Obasanjo Supports Transition to Home-Grown System, Criticizes Western Democracy

Former President Olusegun Obasanjo backs a group of House of Representatives members advocating for a shift to a parliamentary system
Obasanjo critiques the current presidential system inherited from the British, urging a governance model rooted in African cultures and values

Former President Olusegun Obasanjo has endorsed a group of 60 members of the House of Representatives who advocate for a shift from the current presidential system to a home-grown parliamentary system of government.
Obasanjo voiced his endorsement during an interactive session held at the Shehu Musa Yar’Adua Centre in Abuja. He engaged with the group to provide guidance and insights into their pursuit of a more suitable governance framework for Nigeria.
Chaired by Kingsley Chinda, the Minority Leader of the House, the meeting was attended by 17 other lawmakers, including Abdussamad Dasuki, Olawale Raji, and Abdullahi El-Rasheed, among others.
The lawmakers, led by Chinda, have sponsored a bill seeking amendments to the 1999 Constitution to transition to a parliamentary system from the current presidential one.
Obasanjo commended the lawmakers for their initiative but criticized the Western liberal democracy inherited from the British, asserting its failure to serve Nigeria effectively. He emphasized the need for a governance model rooted in African cultures, values, and traditions.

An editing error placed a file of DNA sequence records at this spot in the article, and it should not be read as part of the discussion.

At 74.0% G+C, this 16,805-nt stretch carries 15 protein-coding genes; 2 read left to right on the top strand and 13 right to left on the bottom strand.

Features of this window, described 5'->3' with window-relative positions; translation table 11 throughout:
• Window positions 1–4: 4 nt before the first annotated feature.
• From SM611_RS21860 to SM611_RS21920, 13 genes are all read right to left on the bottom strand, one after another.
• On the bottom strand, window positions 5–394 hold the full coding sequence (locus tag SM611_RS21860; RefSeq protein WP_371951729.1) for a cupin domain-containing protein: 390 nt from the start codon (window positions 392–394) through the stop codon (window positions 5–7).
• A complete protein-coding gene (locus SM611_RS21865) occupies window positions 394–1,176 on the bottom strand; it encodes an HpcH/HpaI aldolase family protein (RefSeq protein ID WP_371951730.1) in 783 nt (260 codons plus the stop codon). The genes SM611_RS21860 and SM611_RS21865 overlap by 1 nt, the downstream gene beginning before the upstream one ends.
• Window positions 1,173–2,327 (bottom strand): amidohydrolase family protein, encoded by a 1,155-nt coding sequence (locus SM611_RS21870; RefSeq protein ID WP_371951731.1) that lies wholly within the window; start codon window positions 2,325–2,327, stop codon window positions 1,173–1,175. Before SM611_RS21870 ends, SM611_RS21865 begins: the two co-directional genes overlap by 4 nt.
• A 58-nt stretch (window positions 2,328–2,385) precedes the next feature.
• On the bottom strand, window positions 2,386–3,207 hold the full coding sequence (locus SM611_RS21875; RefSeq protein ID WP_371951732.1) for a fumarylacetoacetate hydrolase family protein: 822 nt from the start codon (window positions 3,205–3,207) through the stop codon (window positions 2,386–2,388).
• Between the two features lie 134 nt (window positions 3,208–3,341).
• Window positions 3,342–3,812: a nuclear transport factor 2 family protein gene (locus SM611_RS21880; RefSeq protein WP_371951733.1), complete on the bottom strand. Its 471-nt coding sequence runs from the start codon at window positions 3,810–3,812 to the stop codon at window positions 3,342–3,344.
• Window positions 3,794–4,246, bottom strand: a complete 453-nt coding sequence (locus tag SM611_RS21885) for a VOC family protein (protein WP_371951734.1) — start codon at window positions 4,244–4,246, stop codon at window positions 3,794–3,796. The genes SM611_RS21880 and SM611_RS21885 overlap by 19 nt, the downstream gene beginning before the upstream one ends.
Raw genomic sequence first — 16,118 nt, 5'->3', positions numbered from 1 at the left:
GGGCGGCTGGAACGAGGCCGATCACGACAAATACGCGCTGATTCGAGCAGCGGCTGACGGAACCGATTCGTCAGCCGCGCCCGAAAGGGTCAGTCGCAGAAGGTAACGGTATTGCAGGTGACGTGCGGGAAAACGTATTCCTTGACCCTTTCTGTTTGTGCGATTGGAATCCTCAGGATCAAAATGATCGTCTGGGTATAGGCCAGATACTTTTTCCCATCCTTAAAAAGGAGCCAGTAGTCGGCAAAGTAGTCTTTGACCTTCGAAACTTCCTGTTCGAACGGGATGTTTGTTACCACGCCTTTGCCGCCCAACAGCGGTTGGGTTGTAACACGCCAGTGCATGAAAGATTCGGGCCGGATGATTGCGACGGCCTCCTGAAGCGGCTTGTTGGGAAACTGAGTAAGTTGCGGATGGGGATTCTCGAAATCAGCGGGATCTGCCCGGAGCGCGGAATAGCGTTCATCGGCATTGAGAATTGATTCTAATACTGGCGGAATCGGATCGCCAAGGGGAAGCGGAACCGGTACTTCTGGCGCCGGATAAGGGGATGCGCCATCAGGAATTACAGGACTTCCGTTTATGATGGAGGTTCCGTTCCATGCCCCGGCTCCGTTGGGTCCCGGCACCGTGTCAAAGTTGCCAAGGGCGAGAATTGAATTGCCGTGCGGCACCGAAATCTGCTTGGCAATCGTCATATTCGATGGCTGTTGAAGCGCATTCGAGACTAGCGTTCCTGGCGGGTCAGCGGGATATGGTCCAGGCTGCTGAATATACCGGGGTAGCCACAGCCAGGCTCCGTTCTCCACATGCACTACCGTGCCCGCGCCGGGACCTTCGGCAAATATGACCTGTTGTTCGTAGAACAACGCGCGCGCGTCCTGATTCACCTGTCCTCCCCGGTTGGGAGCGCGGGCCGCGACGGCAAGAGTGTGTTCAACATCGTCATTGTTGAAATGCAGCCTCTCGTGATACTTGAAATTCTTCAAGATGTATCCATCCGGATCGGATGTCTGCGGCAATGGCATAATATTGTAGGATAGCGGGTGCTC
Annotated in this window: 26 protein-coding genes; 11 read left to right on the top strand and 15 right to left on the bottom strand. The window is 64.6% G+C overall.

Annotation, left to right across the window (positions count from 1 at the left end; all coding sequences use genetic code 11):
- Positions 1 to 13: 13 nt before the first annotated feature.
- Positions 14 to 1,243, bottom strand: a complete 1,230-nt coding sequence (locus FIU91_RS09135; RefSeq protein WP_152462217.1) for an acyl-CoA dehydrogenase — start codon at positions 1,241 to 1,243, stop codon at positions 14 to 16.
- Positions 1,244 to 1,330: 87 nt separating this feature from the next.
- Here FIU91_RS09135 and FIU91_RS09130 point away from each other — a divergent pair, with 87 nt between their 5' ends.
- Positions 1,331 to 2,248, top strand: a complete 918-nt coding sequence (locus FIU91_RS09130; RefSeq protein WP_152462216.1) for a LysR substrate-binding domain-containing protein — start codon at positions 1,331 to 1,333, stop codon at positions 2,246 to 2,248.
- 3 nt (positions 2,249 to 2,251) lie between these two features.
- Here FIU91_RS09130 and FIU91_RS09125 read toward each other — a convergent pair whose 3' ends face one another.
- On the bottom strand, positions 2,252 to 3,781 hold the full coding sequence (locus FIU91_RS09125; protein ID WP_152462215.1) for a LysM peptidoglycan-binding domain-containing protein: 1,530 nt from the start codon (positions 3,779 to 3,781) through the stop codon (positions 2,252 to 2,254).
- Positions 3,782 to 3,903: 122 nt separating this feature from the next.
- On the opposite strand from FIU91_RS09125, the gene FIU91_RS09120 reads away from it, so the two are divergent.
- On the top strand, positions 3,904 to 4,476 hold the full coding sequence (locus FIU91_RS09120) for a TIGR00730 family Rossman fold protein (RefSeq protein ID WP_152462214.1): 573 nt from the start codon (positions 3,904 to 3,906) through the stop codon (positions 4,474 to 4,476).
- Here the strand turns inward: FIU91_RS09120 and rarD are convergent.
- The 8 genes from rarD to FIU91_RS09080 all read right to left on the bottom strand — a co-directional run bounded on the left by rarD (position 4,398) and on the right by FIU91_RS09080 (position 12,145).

“Let me go back to the beginning where we got it wrong: the western liberal democracy, and when you look at their Western liberal democracy, it is a product of their history—a product of their culture and way of life.
“There is nothing in the liberal democracy that is African, nothing. How did we use to rule ourselves before the colonial powers? We had empires and thriving kingdoms, but we didn’t rule ourselves with opposition. We rule ourselves with consensus.
“Our problem started from what we inherited from our colonial masters, but we cannot blame them because they gave us what they had. They couldn’t have given us what they did not have. And it is up to us to do what you are now trying to do. For a long time, we ought to have sat down to internalise things because even the owners of liberal democracy are failing them.
“How will we get a system that will be what you will give and not what you will get? It can be done, and it should be done, and that is what you are now saying because, if you get it well, you will get a critical mass that will understand what you are trying to do, and you need to get that critical mass.

“Let us put our heads together and look for something African. You can call it Afrodemocracy or anything, but democracy must be there. If we can get that, we will get it right. Let’s talk more about it; let’s debate, and let’s dialogue”, he said.
The interactive session reflects a growing momentum towards exploring alternative governance structures in Nigeria, guided by inclusivity, accountability, and cultural relevance principles.